This is important, especially if you’re one of those lifters who never uses a full range of motion when lifting, as you’re short-changing your gains by not going to full extension on the triceps.


When trying to focus your attention on the lateral head, consider using an overhand (pronated) grip on pushdown exercises as well as turn your hands in, and allow your elbows to flare out a little bit. This places extra emphasis on the lateral head of the triceps.


Another great example are diamond push ups performed with your elbows flared out a bit, rather than pinned to your sides. This stresses the lateral head of the triceps more than the inner medial head or long head.


Now, it’s important to remember that regardless of what you grip, angle, or exercise you use, all three of the tricep heads are involved in some extent as their function is to extend the elbow; however, manipulating the position of the hands and angle of the arms can help you emphasize certain regions of the tricep more than others.




Tricep Muscle Building Pointers

Start Heavy


The triceps are involved in all the heavy pressing movements. As such, they can often be the thing that’s stalling your progress on the big lifts. To get them stronger, and create some additional overload, we’re going to begin our tricep workout with a heavy compound movement. We’ll then follow up with accessory isolation lifts to address each of the three heads.


Form Over Weight


Using heavy weights is great for building muscle and strength, but only if you can handle that weight under control through a full range of motion. Using body english or letting gravity do the work, reduces tension on the muscle and decreases the amount of work your triceps actually do. Additionally, using too heavy of a weight also places your shoulders and elbows at risk of injury.


Check your ego at the door and choose a weight that you can move under control for the given rep range. You’ll have a better quality workout and not place undue stress on your joints, which is the perfect recipe for long-term health and fitness.


Use Different Grips


We explained all of this pretty well above, but it’s worth emphasizing a second time. Any tricep exercise will stimulate all three heads of the muscle to some degree or another, there’s no two ways about it.


However, to maximally work each head, you will need to use a mix of exercises, hand placements, and angles so as to target each head best.


We’ve figured that out for you already, and taken the guesswork out of it for you!



3 Killer Tricep Supersets

Close Grip Press / Skullcrushers


Immediately following the close grip press, grab a set of dumbbells and lay back on a flat bench. Using a neutral grip (palms facing each other) and arms extended above your head, lower the dumbbells slowly under control so that they end up alongside your head.


Keeping your elbows locked in place, powerfully contract the triceps to straighten the arms fully and hold the contraction for a full second before performing the next rep.


Sets & Reps:


Close Grip Bench Press: 3 sets 6-8 reps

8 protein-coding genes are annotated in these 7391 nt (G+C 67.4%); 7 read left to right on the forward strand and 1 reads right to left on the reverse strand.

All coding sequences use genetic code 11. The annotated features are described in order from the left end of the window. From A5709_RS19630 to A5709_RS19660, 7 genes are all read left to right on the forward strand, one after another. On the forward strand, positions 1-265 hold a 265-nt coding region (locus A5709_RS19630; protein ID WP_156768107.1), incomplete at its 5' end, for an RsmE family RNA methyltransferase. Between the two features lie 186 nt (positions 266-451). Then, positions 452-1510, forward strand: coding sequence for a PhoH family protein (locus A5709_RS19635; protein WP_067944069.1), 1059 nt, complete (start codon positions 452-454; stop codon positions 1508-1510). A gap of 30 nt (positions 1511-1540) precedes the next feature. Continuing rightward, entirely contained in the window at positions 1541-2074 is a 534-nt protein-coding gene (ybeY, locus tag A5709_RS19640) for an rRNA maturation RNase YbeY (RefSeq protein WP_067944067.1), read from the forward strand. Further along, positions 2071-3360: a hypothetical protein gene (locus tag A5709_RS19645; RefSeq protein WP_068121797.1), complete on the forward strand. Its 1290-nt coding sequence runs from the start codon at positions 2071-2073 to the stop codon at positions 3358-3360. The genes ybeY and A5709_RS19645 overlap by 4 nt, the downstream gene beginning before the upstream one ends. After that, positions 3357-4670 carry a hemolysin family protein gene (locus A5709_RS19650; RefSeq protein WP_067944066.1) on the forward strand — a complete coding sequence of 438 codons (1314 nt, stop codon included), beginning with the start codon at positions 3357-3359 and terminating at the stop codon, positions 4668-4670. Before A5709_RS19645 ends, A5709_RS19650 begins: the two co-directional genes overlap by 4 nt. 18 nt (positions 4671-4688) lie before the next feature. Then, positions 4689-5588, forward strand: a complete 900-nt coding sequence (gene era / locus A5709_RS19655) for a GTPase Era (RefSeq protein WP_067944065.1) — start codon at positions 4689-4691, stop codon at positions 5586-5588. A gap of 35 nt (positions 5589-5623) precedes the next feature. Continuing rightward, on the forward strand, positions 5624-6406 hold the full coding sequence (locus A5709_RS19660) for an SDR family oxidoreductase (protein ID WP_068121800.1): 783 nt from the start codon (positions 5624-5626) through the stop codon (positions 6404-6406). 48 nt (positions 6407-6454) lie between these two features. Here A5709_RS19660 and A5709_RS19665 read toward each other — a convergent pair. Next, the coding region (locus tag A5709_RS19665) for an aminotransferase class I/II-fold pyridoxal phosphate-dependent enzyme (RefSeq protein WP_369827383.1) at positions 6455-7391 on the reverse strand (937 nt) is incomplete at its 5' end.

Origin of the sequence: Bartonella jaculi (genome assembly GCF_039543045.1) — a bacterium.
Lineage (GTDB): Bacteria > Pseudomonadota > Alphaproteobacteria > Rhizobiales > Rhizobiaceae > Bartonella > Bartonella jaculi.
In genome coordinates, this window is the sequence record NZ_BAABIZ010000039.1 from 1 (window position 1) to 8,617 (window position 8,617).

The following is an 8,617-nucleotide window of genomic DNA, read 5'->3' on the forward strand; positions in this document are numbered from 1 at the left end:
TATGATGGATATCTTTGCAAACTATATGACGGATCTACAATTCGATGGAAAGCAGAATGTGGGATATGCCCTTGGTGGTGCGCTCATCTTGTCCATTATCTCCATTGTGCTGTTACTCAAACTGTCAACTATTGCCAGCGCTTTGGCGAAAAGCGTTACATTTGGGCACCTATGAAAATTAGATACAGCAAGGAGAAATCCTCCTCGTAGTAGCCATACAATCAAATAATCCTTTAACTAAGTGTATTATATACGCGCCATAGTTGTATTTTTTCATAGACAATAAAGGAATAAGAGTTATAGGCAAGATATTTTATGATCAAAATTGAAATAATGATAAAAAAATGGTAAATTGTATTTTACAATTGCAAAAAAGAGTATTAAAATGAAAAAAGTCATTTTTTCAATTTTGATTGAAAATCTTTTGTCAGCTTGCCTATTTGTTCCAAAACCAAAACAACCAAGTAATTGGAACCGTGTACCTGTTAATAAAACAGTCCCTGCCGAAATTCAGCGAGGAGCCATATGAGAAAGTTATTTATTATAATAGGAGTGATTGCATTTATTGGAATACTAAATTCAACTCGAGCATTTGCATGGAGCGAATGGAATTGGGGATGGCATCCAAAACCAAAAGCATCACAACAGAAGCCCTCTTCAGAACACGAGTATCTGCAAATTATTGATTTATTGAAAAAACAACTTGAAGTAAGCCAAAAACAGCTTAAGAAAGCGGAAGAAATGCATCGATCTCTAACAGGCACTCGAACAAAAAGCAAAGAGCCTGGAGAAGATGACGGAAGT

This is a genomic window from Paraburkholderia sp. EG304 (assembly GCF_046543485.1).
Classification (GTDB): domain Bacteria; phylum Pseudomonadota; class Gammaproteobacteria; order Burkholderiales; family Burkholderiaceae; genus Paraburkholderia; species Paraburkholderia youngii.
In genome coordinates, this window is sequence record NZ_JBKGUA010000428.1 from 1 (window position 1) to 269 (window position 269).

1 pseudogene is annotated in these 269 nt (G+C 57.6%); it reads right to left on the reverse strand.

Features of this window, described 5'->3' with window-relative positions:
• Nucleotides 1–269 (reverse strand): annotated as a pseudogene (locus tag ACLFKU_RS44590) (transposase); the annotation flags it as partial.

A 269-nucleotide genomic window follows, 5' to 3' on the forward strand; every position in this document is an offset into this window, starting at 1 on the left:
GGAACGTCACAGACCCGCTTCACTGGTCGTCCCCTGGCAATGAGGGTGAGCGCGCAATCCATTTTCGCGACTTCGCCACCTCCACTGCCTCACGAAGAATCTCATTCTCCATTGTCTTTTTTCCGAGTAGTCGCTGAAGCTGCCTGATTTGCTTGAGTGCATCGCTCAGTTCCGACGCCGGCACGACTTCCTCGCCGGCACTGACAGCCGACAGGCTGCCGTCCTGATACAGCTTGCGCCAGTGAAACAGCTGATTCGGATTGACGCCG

Skullcrushers: 3 sets 10-12 reps


Tricep Rope Pushdown / Overhead Rope Tricep Extension


This superset is great for blasting the lateral and medial head of the triceps and then burning out the long head of the triceps after the heavier pushdowns exhaust the lateral and medial heads.


Begin by performing a set of heavy tricep pushdowns using the rope attachment. Focus on getting a good squeeze on the tricep with each rep and slowly releasing the weight. After completing your set of pushdowns, adjust the cable attachment to the bottom position and get ready for your set of overhead tricep extensions.


Remember, to place a maximum stretch on the long head of the tricep, we need to get the arm up and overhead. There’s no better exercise for that than the overhead rope tricep extension.


Plus, the use of the ropes also allows us to avoid excess internal rotation that occurs when using the single dumbbell variation we discussed up top.


Sets & Reps:


Rope Pushdown: 3 sets 8-10 reps

Overhead Rope Extension: 3 sets 10-12 reps


Tricep Dip / Diamond Push Ups


Our final superset for triceps doesn’t involve any weights at all. You’ll be able to torture your triceps using just your bodyweight.


Using a narrow dip station, hold yourself as upright as possible, then slowly lower down and pause at the bottom before using your triceps to press back up to the top. The more upright you can keep your torso, and the more you can keep your elbows pinned to your sides, the more work your triceps will do.


If you begin to lean forward, you start to shift more of the load to your chest muscles, which is fine if you’re wanting to work on your chest, but, seeing as we’re focused on maximizing tricep work, that means keeping your elbows close to your sides.


Immediately following your set of dips to failure, drop to the ground and perform a set of diamond push ups, allowing your elbows to flare out a bit, so as to emphasize the lateral head of the triceps.


Sets & Reps:


Dips: 2 sets AMRAP

Diamond Push Ups: 2 sets AMRAP